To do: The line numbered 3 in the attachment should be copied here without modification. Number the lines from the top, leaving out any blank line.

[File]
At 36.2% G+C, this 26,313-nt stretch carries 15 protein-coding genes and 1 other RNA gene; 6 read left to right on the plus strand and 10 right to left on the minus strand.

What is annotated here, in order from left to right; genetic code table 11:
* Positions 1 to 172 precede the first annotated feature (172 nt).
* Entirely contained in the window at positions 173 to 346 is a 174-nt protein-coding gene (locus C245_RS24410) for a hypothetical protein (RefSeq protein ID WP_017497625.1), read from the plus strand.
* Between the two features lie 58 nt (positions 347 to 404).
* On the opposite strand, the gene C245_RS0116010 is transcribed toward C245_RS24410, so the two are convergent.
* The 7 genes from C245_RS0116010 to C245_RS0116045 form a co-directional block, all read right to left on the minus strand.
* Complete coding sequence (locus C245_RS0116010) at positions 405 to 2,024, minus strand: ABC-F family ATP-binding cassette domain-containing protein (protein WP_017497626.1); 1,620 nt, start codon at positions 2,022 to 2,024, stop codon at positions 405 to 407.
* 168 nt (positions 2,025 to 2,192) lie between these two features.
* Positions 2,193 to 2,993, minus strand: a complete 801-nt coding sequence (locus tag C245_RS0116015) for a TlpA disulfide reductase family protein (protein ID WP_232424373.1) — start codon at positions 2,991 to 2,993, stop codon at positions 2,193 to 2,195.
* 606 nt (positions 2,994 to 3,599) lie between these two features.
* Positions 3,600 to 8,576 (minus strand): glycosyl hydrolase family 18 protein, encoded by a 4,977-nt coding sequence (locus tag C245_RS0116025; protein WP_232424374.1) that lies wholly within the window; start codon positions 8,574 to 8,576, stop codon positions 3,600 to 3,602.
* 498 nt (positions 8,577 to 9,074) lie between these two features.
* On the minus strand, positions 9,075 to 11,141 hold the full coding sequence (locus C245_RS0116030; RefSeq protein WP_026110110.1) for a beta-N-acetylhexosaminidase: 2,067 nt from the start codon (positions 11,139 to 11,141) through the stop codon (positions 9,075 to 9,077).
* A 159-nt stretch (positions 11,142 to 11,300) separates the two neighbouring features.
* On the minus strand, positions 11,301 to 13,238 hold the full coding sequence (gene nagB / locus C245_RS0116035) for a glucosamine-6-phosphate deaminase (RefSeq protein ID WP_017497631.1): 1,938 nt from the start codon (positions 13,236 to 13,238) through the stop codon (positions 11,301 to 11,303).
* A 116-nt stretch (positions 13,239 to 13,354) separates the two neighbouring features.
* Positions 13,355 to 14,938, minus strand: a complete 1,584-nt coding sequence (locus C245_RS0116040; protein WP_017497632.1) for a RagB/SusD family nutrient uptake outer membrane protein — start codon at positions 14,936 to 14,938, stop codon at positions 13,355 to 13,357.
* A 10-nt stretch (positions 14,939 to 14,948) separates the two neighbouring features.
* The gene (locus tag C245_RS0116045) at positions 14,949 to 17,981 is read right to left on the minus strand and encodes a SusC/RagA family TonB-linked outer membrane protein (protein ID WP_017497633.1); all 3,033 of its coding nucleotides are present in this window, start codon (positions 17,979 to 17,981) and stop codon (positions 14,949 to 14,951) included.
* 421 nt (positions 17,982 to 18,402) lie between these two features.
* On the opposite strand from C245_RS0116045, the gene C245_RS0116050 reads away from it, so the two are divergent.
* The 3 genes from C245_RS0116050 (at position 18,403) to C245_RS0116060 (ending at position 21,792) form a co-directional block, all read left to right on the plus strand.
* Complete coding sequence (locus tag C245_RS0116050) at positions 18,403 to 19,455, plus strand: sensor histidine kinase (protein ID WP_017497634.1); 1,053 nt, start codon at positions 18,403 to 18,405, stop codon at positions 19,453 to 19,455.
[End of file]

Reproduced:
* Positions 1 to 172 precede the first annotated feature (172 nt).